52 year old male with no past medical history presents to the emergency department with 3 months of increasing fatigue, upper extremity weakness, and oropharyngeal dysphagia. Review of systems was notable for fevers, chills and a 10kg weight loss over the same time period. Physical exam revealed a papular rash with scaling raised lesions over his hands and fingers bilaterally and proximal upper extremity weakness. Initial basic labs were unremarkable other than mild elevations in the erythrocyte sedimentation rate and creatinine kinase. A chest X-ray lesion prompted a CT of the chest which revealed a spiculated, noncalcified right apical nodule and extensive lymphadenopathy. Bronchoscopy with biopsy revealed non-small cell lung cancer and he was diagnosed clinically with cancer-associated myositis based upon exam findings of muscle weakness, dysphagia, and Gottron papules. Additional labs including serum aldolase and myositis-specific antibodies later returned negative. He was treated with chemotherapy and radiation, in addition to steroids. His proximal muscle weakness and dysphagia progressed rapidly despite increasing doses of steroids. The cancer also progressed despite treatement, and he died within 3 months of diagnosis.
Cancer-associated myositis (CAM) usually presents with features similar to dermatomyositis (DM). It is thought that CAM is driven by antibodies directed against tumor cells that cross react with muscle and skin cells resulting in a paraneoplastic-type syndrome. Features most-associated with the presence of malignancy at diagnosis include: age greater than 52, shorter time between onset of symptoms and diagnosis, and the presence of Gottron papules. DM seems to carry a higher risk of associated malignancies than polymyositis (PM). Patients carry an elevated risk of malignancy within the 2 years before and after a diagnosis of DM or PM, with many cancers being diagnosed simultaneously. Interestingly, CAM is often not associated with more typical myositis-specific autoantibodies which supports the finding that malignancy is only present in a subset of myositis patients. While prognosis is determined by the underlying cancer, prognosis appears to be worse when CAM is present. Moreover, control of CAM symptoms is only reported in those with cancer remission. Current recommendations suggest age-appropriate cancer screening in all patients diagnosed with myositis, keeping in mind that certain features may predict a higher likelihood of simultaneous neoplasm.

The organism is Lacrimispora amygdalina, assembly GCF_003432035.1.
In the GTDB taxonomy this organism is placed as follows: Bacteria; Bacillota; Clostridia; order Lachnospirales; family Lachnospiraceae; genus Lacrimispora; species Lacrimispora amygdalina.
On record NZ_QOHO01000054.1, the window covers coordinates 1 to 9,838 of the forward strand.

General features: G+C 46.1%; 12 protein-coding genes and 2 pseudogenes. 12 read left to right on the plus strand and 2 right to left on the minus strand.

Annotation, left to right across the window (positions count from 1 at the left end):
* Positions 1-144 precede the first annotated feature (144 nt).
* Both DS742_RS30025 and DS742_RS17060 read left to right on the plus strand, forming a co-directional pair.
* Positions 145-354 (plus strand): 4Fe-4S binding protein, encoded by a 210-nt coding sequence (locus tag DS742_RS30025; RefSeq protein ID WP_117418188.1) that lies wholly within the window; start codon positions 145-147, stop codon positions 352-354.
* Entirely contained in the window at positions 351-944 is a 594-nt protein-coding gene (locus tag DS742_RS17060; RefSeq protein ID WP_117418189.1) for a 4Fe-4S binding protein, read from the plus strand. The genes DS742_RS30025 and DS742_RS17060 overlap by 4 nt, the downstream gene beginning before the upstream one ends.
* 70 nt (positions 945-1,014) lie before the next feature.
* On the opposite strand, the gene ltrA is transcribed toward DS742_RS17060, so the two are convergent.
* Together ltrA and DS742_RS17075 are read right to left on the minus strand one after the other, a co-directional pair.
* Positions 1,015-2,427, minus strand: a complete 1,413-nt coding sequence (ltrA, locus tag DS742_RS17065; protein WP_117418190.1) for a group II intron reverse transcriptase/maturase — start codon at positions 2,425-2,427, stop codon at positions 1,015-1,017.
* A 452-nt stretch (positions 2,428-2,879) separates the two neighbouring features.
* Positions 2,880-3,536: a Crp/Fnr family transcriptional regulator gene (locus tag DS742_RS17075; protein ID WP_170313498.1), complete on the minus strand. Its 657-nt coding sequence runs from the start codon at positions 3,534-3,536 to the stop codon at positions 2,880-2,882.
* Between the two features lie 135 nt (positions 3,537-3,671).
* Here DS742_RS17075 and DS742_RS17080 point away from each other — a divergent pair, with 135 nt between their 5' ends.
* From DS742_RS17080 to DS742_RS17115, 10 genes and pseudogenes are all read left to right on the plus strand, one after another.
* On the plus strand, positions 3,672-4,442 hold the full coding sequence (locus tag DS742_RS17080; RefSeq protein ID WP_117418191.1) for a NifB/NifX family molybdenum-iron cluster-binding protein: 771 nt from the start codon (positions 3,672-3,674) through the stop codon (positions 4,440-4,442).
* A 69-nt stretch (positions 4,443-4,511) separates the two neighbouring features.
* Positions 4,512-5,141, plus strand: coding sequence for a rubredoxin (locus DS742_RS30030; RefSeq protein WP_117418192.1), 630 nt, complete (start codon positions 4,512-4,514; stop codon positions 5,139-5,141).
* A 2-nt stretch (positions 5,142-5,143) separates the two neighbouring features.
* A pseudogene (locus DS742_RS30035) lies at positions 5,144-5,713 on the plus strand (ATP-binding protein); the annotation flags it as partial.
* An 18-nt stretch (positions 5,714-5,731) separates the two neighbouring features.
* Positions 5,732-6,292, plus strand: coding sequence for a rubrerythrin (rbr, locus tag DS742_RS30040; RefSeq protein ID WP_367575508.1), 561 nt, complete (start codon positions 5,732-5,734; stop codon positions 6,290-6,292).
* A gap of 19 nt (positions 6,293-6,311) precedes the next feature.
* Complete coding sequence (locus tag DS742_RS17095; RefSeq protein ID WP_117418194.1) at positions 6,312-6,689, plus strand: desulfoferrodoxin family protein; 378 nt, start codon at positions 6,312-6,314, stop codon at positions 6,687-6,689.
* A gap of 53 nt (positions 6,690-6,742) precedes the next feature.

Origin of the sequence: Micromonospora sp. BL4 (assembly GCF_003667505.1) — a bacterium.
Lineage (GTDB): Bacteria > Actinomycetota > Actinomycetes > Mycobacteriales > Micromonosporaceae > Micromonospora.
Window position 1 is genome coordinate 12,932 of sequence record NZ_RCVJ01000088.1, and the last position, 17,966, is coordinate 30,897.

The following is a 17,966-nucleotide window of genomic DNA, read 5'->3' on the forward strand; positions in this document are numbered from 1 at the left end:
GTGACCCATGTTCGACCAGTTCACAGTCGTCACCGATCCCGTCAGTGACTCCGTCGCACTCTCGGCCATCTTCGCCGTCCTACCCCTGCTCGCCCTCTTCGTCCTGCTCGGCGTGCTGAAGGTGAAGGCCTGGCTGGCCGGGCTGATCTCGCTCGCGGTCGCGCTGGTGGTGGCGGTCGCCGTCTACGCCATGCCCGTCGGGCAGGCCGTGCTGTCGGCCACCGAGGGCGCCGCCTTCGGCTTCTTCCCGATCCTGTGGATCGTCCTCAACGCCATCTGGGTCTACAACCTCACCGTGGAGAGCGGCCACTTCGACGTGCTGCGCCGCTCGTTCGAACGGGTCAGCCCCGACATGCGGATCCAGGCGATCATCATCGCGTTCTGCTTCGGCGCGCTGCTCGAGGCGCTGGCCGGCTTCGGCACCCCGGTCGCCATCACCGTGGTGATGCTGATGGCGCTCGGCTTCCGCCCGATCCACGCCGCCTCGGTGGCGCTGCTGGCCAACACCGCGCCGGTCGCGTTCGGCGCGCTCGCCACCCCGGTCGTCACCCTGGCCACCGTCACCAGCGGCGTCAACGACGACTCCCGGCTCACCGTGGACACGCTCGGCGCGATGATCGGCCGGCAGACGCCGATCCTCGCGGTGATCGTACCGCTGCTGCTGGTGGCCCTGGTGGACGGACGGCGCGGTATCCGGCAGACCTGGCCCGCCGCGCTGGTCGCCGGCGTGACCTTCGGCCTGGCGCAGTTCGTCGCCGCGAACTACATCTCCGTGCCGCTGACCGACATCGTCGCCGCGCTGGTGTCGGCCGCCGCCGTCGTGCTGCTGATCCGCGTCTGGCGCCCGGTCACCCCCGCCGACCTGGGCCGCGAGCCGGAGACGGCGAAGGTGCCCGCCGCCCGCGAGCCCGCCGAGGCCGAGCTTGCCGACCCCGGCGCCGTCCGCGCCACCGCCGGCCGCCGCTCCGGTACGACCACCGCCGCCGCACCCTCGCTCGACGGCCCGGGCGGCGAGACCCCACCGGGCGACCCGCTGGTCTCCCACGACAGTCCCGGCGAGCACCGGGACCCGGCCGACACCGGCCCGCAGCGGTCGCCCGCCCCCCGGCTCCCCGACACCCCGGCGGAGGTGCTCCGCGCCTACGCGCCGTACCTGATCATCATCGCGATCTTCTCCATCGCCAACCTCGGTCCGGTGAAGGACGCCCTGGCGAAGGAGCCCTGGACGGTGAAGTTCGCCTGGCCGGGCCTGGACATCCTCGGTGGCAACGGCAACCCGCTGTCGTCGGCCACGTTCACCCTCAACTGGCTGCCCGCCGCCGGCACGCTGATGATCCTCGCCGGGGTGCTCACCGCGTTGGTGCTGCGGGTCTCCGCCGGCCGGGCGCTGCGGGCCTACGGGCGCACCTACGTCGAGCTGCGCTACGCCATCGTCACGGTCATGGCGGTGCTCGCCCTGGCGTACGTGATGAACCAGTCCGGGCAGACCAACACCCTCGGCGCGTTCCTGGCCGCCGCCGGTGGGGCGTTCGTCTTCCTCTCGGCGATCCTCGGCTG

CAM is a rare but important diagnosis often made in the inpatient setting. Hospitalists should consider a more intensive search for malignancy in older patients presenting with rapid onset of myositis symptoms and characteristic skin findings.